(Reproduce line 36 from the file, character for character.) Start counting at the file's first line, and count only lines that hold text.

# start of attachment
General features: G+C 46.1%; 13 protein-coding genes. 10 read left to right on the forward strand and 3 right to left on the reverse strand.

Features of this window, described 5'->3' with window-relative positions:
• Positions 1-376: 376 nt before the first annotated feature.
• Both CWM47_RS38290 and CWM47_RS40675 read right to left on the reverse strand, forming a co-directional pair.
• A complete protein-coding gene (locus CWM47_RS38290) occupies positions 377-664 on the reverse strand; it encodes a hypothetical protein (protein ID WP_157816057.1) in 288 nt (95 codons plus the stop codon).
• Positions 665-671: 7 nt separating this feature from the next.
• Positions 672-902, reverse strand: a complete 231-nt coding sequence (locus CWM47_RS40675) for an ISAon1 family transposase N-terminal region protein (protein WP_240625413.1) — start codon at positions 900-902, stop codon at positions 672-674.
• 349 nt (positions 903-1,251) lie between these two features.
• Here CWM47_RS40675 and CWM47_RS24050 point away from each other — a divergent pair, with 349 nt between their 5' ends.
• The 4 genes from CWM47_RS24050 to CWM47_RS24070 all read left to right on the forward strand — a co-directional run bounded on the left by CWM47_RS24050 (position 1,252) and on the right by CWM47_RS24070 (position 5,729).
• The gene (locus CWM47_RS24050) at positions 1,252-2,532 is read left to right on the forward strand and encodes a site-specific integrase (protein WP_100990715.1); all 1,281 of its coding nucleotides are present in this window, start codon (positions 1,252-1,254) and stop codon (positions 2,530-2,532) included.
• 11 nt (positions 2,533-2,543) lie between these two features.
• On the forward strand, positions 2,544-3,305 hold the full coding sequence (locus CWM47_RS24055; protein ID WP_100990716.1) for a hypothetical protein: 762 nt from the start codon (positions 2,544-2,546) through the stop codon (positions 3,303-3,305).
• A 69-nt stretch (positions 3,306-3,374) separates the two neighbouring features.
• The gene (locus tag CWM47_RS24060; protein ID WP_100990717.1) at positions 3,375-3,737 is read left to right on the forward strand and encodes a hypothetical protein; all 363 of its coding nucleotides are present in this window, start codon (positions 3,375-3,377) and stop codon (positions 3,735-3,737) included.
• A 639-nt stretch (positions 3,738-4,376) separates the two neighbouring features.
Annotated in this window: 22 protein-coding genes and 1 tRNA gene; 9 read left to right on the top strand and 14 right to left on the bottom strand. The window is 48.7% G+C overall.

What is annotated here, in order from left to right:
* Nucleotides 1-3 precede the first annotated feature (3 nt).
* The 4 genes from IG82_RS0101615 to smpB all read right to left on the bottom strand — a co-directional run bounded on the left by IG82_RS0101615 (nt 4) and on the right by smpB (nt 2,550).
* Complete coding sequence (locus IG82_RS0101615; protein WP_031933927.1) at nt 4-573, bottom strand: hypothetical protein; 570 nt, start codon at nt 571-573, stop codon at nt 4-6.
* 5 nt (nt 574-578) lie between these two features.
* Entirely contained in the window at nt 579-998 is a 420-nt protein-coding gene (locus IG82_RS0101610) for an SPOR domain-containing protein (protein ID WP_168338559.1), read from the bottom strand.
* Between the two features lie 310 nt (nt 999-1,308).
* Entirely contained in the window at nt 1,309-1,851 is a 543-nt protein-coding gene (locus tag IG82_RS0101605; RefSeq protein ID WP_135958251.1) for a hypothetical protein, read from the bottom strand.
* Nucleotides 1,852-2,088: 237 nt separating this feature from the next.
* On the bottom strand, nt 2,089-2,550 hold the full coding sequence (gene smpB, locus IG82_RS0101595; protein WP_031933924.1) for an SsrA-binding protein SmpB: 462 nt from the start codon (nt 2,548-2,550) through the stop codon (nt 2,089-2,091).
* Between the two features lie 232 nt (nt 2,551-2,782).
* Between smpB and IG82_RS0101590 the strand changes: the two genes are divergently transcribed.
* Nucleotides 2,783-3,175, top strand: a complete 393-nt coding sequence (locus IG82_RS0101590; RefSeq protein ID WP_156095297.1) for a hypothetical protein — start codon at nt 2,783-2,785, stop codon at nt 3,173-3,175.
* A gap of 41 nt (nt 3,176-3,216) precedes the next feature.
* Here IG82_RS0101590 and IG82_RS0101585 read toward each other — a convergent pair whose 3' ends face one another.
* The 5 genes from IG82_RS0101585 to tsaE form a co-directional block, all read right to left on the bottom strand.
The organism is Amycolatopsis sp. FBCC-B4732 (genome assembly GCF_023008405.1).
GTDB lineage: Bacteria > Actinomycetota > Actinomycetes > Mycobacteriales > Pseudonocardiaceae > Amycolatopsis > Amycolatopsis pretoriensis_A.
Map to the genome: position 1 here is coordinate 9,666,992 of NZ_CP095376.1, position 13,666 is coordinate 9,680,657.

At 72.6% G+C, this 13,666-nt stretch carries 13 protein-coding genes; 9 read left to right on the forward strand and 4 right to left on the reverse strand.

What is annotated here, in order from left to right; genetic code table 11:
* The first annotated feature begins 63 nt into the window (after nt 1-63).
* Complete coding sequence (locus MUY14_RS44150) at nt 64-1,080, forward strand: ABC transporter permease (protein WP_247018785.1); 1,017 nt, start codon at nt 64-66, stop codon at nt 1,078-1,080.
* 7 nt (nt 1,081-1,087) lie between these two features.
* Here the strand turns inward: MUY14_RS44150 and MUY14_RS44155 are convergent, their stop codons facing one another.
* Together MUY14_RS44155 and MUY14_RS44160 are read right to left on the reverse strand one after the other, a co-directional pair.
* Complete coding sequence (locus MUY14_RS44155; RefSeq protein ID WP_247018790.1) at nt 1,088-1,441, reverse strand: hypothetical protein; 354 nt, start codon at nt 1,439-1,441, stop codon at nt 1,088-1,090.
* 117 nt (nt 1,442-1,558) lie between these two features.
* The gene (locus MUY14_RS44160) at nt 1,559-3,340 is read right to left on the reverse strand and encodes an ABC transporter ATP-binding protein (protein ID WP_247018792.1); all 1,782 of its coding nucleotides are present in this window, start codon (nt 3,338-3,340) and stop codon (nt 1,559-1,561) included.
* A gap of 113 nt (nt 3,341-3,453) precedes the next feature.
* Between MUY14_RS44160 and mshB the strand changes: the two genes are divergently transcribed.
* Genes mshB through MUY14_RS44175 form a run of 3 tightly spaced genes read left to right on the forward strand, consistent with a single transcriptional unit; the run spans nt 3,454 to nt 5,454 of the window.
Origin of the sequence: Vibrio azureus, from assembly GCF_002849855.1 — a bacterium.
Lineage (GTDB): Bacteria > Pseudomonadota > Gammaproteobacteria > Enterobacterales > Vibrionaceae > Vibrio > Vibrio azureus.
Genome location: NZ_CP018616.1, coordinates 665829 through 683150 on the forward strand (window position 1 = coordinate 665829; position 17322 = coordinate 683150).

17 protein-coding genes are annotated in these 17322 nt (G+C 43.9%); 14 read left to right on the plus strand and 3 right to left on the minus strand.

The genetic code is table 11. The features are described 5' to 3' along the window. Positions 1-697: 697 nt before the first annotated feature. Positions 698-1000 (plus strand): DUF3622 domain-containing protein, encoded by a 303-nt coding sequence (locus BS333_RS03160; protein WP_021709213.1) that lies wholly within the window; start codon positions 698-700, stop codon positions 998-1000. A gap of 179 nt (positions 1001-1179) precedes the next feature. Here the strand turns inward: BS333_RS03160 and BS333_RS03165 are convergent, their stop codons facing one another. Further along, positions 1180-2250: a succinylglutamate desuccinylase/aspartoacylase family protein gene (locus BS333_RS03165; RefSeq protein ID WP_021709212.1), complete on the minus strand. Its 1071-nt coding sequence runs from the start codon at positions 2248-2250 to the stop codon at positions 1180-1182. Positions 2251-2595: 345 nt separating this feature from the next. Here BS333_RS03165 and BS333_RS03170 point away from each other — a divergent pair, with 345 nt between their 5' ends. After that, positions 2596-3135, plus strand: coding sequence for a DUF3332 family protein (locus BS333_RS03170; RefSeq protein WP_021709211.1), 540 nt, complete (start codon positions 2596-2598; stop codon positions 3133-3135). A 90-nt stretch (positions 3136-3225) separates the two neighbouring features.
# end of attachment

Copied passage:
Map to the genome: position 1 here is coordinate 9,666,992 of NZ_CP095376.1, position 13,666 is coordinate 9,680,657.